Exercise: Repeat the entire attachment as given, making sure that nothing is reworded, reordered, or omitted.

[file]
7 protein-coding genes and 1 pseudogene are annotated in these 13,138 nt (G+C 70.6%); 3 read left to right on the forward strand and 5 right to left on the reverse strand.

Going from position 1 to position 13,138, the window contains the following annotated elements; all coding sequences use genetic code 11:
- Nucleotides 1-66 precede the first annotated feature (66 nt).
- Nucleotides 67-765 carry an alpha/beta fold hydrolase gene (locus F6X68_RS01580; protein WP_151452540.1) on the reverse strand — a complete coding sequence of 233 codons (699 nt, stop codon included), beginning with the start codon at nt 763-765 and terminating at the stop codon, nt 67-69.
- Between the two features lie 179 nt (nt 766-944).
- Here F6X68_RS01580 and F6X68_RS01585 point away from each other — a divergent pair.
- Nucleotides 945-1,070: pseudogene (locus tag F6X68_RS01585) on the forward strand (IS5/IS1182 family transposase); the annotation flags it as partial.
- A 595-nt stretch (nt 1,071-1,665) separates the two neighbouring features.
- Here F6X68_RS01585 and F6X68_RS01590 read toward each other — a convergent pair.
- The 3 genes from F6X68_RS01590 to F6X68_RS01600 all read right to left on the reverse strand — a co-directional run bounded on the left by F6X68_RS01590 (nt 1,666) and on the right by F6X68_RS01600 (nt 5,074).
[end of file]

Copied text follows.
7 protein-coding genes and 1 pseudogene are annotated in these 13,138 nt (G+C 70.6%); 3 read left to right on the forward strand and 5 right to left on the reverse strand.

Going from position 1 to position 13,138, the window contains the following annotated elements; all coding sequences use genetic code 11:
- Nucleotides 1-66 precede the first annotated feature (66 nt).
- Nucleotides 67-765 carry an alpha/beta fold hydrolase gene (locus F6X68_RS01580; protein WP_151452540.1) on the reverse strand — a complete coding sequence of 233 codons (699 nt, stop codon included), beginning with the start codon at nt 763-765 and terminating at the stop codon, nt 67-69.
- Between the two features lie 179 nt (nt 766-944).
- Here F6X68_RS01580 and F6X68_RS01585 point away from each other — a divergent pair.
- Nucleotides 945-1,070: pseudogene (locus tag F6X68_RS01585) on the forward strand (IS5/IS1182 family transposase); the annotation flags it as partial.
- A 595-nt stretch (nt 1,071-1,665) separates the two neighbouring features.
- Here F6X68_RS01585 and F6X68_RS01590 read toward each other — a convergent pair.
- The 3 genes from F6X68_RS01590 to F6X68_RS01600 all read right to left on the reverse strand — a co-directional run bounded on the left by F6X68_RS01590 (nt 1,666) and on the right by F6X68_RS01600 (nt 5,074).